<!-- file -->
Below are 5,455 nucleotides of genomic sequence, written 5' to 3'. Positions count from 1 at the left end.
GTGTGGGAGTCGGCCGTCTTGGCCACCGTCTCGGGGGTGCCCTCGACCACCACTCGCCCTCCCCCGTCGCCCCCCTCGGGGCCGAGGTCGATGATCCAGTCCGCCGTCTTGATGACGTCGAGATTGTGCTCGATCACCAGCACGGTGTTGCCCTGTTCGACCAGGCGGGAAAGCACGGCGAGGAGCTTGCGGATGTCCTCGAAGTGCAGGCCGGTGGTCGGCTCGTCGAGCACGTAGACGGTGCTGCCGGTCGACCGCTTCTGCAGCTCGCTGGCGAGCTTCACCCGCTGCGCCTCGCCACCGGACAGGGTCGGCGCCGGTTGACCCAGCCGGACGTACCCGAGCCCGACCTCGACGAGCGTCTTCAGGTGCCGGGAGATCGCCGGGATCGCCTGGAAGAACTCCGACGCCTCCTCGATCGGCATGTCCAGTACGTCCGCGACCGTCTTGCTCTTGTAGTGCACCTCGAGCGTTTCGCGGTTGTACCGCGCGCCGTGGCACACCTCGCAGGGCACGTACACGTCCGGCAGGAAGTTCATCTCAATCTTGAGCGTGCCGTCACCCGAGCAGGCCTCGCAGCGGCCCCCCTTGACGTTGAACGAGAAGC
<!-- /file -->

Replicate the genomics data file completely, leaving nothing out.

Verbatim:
Below are 5,455 nucleotides of genomic sequence, written 5' to 3'. Positions count from 1 at the left end.
GTGTGGGAGTCGGCCGTCTTGGCCACCGTCTCGGGGGTGCCCTCGACCACCACTCGCCCTCCCCCGTCGCCCCCCTCGGGGCCGAGGTCGATGATCCAGTCCGCCGTCTTGATGACGTCGAGATTGTGCTCGATCACCAGCACGGTGTTGCCCTGTTCGACCAGGCGGGAAAGCACGGCGAGGAGCTTGCGGATGTCCTCGAAGTGCAGGCCGGTGGTCGGCTCGTCGAGCACGTAGACGGTGCTGCCGGTCGACCGCTTCTGCAGCTCGCTGGCGAGCTTCACCCGCTGCGCCTCGCCACCGGACAGGGTCGGCGCCGGTTGACCCAGCCGGACGTACCCGAGCCCGACCTCGACGAGCGTCTTCAGGTGCCGGGAGATCGCCGGGATCGCCTGGAAGAACTCCGACGCCTCCTCGATCGGCATGTCCAGTACGTCCGCGACCGTCTTGCTCTTGTAGTGCACCTCGAGCGTTTCGCGGTTGTACCGCGCGCCGTGGCACACCTCGCAGGGCACGTACACGTCCGGCAGGAAGTTCATCTCAATCTTGAGCGTGCCGTCACCCGAGCAGGCCTCGCAGCGGCCCCCCTTGACGTTGAACGAGAAGC